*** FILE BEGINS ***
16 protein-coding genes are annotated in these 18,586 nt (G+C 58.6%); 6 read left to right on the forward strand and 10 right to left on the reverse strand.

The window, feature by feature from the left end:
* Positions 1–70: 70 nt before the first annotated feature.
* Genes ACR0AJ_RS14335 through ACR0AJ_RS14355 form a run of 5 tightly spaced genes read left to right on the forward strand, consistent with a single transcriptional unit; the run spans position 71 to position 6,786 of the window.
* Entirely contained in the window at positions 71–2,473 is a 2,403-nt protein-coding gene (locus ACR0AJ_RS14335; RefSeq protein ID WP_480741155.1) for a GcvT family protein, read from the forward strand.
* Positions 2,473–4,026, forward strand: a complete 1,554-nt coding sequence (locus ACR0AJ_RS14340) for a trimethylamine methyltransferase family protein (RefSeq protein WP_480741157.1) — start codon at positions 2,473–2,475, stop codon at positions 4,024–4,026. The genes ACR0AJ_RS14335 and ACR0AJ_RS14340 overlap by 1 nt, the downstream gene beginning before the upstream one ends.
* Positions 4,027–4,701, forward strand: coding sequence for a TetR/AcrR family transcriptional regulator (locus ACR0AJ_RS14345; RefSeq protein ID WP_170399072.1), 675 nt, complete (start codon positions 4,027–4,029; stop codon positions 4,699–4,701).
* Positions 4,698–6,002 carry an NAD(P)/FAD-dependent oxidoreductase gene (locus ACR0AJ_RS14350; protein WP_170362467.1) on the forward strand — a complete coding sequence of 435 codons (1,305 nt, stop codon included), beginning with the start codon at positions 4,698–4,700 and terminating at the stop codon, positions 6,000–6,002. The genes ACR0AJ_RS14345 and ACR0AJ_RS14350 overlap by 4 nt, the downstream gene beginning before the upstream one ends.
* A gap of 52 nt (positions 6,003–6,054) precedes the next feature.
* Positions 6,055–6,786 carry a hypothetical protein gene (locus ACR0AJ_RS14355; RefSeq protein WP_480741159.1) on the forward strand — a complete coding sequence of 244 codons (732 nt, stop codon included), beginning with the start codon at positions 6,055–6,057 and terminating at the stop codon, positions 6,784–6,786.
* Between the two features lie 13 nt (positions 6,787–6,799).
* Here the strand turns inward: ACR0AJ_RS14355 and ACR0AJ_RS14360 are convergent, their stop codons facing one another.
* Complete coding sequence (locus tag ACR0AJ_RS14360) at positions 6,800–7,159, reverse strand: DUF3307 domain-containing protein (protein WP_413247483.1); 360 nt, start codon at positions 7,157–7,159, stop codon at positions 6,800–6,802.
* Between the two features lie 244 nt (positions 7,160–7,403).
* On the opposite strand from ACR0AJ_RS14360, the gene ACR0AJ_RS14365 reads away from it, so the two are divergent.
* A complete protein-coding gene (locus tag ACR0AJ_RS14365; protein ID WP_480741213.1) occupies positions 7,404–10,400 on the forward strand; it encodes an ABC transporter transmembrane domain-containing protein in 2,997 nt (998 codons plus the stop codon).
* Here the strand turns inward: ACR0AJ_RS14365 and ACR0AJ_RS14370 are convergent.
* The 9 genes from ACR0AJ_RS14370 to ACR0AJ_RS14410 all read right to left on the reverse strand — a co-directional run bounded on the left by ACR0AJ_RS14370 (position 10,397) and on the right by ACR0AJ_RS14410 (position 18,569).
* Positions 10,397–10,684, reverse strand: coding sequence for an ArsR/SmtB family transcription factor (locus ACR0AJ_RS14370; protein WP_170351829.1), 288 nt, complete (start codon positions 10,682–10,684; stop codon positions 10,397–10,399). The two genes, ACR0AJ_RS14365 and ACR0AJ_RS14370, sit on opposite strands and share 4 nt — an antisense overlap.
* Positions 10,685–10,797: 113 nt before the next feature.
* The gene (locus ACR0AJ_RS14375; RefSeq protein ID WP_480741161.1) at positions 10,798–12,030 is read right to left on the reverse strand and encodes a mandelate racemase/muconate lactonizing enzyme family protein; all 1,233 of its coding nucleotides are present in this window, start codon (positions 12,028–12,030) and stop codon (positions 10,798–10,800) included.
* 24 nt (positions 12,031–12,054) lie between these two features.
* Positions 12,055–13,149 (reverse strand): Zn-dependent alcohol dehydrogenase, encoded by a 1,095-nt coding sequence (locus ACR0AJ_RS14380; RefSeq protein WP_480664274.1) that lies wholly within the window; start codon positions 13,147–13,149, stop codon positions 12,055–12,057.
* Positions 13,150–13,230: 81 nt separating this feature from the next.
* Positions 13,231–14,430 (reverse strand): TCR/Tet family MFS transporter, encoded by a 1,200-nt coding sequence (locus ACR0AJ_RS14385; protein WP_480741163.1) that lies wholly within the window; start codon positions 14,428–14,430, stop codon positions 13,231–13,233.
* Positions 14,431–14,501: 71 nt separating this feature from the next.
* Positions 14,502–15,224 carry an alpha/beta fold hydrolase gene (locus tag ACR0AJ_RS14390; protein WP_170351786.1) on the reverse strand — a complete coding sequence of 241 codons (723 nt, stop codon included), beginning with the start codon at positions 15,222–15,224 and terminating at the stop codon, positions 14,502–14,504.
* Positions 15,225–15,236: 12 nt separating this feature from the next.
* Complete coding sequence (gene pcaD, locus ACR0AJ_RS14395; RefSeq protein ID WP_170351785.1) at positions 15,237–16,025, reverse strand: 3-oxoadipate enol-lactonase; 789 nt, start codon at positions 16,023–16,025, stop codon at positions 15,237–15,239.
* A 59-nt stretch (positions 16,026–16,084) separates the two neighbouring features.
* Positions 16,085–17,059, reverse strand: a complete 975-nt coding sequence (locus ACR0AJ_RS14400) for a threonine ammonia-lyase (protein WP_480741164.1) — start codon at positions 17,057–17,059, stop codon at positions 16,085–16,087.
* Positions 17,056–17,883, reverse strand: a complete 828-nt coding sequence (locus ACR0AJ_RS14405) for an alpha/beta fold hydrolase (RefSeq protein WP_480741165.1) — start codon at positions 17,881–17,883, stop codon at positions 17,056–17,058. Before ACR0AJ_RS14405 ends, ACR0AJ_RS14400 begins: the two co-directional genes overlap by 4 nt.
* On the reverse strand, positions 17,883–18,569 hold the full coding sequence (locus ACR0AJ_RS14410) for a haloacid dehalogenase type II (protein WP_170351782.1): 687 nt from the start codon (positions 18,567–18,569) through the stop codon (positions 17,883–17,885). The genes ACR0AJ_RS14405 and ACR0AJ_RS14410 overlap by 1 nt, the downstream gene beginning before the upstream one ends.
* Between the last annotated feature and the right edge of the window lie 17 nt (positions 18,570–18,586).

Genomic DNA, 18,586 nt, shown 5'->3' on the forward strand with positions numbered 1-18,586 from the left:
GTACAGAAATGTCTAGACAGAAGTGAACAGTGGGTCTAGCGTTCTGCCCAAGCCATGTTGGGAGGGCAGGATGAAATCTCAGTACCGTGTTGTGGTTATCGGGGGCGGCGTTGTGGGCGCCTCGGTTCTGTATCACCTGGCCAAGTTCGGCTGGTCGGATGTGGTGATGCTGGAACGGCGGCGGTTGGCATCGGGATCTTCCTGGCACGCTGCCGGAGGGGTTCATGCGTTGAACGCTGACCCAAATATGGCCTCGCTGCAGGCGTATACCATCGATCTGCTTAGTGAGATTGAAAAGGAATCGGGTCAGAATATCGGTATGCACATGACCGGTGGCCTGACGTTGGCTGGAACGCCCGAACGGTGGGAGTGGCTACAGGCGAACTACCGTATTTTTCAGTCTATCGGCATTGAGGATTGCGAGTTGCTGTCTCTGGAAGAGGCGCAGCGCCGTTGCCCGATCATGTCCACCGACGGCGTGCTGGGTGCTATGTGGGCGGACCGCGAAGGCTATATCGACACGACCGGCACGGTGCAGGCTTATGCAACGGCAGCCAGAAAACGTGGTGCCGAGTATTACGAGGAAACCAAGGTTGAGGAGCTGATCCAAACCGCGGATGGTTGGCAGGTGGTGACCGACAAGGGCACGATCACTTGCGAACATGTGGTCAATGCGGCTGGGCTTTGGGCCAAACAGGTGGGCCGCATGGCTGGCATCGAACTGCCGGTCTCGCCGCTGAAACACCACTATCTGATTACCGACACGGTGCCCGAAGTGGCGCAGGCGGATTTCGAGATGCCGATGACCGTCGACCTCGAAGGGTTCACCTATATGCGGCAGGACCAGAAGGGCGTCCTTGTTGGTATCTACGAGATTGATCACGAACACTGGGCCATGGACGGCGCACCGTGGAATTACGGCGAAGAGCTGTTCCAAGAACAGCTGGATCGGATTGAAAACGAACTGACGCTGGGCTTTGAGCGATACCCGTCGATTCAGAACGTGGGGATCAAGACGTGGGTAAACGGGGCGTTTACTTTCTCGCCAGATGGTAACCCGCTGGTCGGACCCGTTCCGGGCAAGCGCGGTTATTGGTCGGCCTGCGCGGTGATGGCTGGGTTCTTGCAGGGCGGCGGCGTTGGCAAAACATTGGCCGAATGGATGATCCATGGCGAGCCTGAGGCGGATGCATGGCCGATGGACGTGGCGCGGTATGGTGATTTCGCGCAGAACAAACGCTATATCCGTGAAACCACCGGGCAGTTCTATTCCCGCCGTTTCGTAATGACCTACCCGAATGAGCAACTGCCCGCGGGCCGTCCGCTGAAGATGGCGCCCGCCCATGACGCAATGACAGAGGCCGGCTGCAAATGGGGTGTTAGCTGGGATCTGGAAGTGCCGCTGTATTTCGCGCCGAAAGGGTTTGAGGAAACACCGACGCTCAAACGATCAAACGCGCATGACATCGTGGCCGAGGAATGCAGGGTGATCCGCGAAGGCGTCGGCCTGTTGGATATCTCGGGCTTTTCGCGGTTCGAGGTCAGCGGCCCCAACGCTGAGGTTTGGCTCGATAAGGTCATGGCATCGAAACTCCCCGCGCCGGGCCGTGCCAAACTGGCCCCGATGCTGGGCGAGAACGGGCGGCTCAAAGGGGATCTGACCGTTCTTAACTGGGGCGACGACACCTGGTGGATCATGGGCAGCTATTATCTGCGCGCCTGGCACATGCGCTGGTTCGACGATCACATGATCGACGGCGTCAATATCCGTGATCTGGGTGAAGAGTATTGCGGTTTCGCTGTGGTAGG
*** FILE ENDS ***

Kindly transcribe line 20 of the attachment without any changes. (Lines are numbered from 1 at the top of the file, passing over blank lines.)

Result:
* Positions 10,685–10,797: 113 nt before the next feature.